SCHOOL OF VISUAL ARTS: Fall 2015 MPS in Digital Photography Program

Clay McBride

Large Format Print Week with
Celebrity and Portrait Photographer Greg Gorman

Clareese Hill

Ksenia Tavrina

Photography Icon Bruce Davidson Lecture

Tom Ashe Reviewing Online Class Prints

The School of Visual Arts
Master of Professional Studies in Digital Photography Program

The Master of Professional Studies in Digital Photography is an intensive graduate degree program that addresses the technical and creative aspects of current digital image practices, which professional photographers and photo educators require to be at the vanguard of contemporary fine art, commercial, portrait, and fashion photography practices. Within the year, the diverse and talented students excel at producing technically outstanding and conceptually compelling images and multimedia projects, and are ideally positioned to pursue gallery representation, editorial or commercial work, as well as high-end digital retouching and consulting careers.

SVA offers two versions of the MPS Digital Photography Program; a full-time one-year On-campus/Summer Residency program for students that prefer learning in a classroom environment and a part-time two-year Online/Summer Residency for those who would benefit from the convenience and flexibility of the virtual learning experience. Both programs culminate with a summer session and group exhibition in New York City.

MPS Digital Photography Program Co-Founder and Chair, Katrin Eismann, is an internationally respected photographer, educator and author specializing in creative digital photography. Her books include Photoshop Masking and Compositing, Photoshop Restoration and Retouching, The Creative Digital Darkroom, and Real World Digital Photography, among others.

Applications for Fall 2015 MPS Digital Photography Program are being accepted now! Study with Elizabeth Avedon, Michael Foley, Greg Gorman, Tom P. Ashe, Darren and Debra Klomp Ching, Russell Hart, Stella Kramer, Matthew Richmond and Katrin Eismann, along with a roster of other greats! Check out the complete MPS Digital Photography Curriculum and Faculty [here].

Check out my Thesis: Book+Branding Class of 2014

Thesis: Book+Branding Class of 2013 



SurfLand: 11.03.16 #5 Dave
Unique tintype. Broken Head, OZ, 2011   
(c) Joni Sternbach

SurfLand: 15.02.22 #4 Sky
Unique tintype. Goleta, CA, 2015
 (c) Joni Sternbach


"Surf Site Tin Type" Book Signing
Saturday, May 2, 1PM to 2PM 
Artbook/D.A.P at Booth C-5 


Surfland Exhibition

Wednesday, May 6, 7-9 PM  
Artist Reception and Book Signing

Galerie Hug
40 Rue de Seine, Paris, France



 "Acido Dorado" series © Mona Kuhn

PRIVATE (Steidl, 2015)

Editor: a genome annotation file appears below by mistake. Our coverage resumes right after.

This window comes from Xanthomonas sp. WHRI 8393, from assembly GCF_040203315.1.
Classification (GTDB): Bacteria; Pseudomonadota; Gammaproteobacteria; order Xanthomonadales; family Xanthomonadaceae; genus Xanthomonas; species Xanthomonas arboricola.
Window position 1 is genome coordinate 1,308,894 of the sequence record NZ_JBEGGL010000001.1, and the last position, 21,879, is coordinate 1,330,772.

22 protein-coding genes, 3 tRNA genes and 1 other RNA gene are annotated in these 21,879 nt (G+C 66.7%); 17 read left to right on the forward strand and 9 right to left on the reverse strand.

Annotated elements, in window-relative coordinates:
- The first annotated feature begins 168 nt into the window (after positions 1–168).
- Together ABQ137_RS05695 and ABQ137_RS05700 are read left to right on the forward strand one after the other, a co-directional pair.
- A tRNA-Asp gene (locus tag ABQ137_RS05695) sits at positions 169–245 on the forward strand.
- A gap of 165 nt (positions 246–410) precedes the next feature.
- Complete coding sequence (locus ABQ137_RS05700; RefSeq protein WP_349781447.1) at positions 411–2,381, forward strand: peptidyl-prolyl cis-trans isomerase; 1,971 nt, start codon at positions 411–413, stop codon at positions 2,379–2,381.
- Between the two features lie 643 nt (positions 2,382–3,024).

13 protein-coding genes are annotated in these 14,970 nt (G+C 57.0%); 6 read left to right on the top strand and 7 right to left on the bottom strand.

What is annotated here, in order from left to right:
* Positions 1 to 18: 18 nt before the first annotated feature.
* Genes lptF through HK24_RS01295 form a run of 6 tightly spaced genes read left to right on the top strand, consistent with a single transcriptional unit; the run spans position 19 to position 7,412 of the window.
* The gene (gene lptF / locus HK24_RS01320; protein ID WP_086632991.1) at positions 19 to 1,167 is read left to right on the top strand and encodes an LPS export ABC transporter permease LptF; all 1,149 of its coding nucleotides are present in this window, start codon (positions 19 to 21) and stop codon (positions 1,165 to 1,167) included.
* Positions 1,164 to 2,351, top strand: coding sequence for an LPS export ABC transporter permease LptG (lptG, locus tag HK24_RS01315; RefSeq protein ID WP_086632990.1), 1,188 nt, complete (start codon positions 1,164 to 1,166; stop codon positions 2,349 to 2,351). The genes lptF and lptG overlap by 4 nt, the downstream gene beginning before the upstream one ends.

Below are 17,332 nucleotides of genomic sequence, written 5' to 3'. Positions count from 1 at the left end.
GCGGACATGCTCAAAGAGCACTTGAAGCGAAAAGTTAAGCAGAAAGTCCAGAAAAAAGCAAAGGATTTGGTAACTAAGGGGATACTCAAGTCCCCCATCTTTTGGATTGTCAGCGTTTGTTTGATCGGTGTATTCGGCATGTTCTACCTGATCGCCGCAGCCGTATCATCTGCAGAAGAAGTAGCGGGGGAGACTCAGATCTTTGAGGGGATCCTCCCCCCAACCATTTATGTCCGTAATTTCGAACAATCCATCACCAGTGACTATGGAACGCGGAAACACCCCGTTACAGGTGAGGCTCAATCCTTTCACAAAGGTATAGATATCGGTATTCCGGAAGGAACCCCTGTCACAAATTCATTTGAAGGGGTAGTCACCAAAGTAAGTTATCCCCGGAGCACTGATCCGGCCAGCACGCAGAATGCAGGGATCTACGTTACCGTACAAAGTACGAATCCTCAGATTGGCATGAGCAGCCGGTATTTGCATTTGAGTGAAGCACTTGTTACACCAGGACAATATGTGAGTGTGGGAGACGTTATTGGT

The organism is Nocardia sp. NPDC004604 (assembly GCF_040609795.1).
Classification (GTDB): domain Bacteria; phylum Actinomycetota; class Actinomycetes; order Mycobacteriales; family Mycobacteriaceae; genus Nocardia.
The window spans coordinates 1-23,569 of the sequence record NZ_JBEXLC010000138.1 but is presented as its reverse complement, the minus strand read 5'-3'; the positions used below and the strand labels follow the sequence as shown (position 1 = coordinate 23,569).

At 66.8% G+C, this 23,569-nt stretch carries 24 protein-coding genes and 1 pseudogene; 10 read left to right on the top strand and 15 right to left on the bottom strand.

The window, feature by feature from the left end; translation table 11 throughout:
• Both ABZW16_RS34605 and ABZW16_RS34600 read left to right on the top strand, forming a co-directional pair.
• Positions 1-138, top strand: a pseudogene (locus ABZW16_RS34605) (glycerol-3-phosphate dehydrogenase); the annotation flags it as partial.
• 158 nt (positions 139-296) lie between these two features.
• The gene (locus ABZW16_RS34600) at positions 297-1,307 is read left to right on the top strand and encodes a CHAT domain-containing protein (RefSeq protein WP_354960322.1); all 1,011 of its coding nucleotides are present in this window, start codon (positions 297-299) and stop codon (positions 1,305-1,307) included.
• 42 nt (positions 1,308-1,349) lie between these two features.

"New Works"
Diane Rosenstein: Stage 32, Stand 10

"Acido Dorado"
Flowers Gallery: Stage 31, Stand 7

"PRIVATE" Book Signing
Saturday May 2, 2pm
DAP New York Backlot, Stand C-3


The i3: Images, Ideas, Inspiration summer lecture series features presentations by cutting-edge digital photographers and industry experts.  The series is curated and hosted by Guatemalan photographer Jaime Permuth.

Presented by the Masters in Digital Photography,
Katrin Eismann, Chair

Celebrity Portrait Photographer

Photojournalist and Author

Documentary Photographer and Author

Fine-Art Photographer

 School of Visual Arts
136 West 21st Street, Room 418
New York, New York
Free and Open to the Public 
Download and Subscribe to the i3 Lecture Series on iTunes here. Includes photographers Elinor Carucci, Phil Toledano, Radcliffe 'Ruddy' Roye and 70 others. 


MICHAEL O'BRIEN: The Picture Review Conversation Series • Austin, Texas

"On More Than a Picture"
The Picture Review In Conversation with 

In our continuing series of talks on the process, craft and life of working in the visual arts, The Picture Review team is thrilled to announce that nationally renowned documentary and portrait photographer, Michael O’Brien, will be joining us In Conversation "On More Than a Picture, A Conversation with Michael O’Brien and Sean Perry" May 16th, 2015.

From his biography, “Michael O’Brien is one of the country’s premier portrait photographers. In a career that has spanned four decades, O’Brien has photographed subjects ranging from presidents to small-town heroes. His candid, unapologetic style captures the dignity and humanity of his subjects, whether they be celebrities or ‘ordinary’ people.”

Mr. O’Brien’s images have appeared in numerous magazines, including Life, Esquire, National Geographic, Fortune, the New York Times Sunday Magazine, Texas Monthly, Vanity Fair and the London Sunday Times. He has twice been the recipient of the Robert F. Kennedy Award for outstanding coverage of the disadvantaged. O’Brien is the author of two books: The Face of Texas, 2003 and 2014, and Hard Ground in 2011, a collaboration that presents O’Brien's compassionate portraits with poetry by artist and musician Tom Waits.

Eighteen of Mr. O’Brien’s images have been selected for inclusion in the Smithsonian’s National Portrait Gallery in Washington D.C., five of which were recently featured in The Face of Texas exhibition at The Wittliff Collections: Willie Nelson, George Strait, Judge William Wayne Justice, Larry McMurtry, and Harvey Penick with Bud Shrake. His photographs are also held in the permanent collections of the International Center of Photography in NYC, the Houston Museum of Fine Arts and The Wittliff Collection of Mexican and Southwestern Photography at Texas State University.